The fight to defend the artwork at the Detroit Institute of Arts (DIA) is of the highest importance to young people and workers in Detroit, across the United States and internationally. In threatening to sell the collection of one of the premier art museums, the ruling elite is demonstrating its antagonism to everything of value in the development of human thought and culture.
These 2013 statements, on the fight to mobilize the working class against the sale of the DIA artworks by Detroit’s unelected emergency manager, examine the historical background of the Detroit bankruptcy, and demonstrate that the defense of art and culture requires a struggle against capitalism, which is run entirely in the interests of a handful of billionaires.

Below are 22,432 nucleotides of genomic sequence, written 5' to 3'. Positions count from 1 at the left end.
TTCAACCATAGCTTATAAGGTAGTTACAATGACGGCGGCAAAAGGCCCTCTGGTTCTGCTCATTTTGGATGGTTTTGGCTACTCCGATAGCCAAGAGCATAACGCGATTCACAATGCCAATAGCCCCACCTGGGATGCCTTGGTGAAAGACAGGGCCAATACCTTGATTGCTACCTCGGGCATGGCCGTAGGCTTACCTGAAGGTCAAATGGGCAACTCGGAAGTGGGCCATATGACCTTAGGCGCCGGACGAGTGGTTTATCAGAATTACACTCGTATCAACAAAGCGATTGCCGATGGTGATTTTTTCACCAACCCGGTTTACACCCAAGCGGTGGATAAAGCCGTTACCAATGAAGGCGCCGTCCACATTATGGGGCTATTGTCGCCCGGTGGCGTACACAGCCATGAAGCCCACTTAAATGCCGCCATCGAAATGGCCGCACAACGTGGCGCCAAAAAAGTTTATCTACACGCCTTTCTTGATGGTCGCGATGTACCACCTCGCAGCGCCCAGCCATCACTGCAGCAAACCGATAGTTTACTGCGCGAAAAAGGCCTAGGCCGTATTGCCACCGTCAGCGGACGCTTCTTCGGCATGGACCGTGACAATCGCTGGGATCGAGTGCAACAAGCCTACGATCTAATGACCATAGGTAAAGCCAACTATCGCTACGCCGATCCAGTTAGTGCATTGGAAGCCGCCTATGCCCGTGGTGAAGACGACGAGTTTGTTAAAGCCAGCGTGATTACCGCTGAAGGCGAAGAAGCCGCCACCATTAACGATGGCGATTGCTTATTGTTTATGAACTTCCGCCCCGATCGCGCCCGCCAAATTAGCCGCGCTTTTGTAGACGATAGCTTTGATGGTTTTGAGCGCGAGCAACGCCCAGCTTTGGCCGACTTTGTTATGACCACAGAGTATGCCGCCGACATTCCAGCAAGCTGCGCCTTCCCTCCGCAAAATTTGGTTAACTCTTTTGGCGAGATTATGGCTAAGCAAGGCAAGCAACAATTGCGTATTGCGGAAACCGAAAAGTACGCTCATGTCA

“Art cannot save itself. The nourishment of art and artists must come from the working class, which emerges as the defender of all that is progressive in human history, and the socialist perspective,” writes Joseph Kishore.
David Walsh reviews the history of public museums and their connection to the great democratic movements of the 19th and 20th centuries. The SEP Program on “The right to culture” demands a reversal of the cuts in education, the arts and music, libraries and public institutions, and the expansion of free access to the working class. From an 1883 letter by Vincent Van Gogh: “The art trade [has become] all too much a sort of bankers’ speculation and it still is …”
The pamphlet has four-color images from the DIA collection, including the Diego Rivera murals, Van Gogh’s “Self Portrait” of 1887, and Claude Monet’s 1876 “Gladioli.”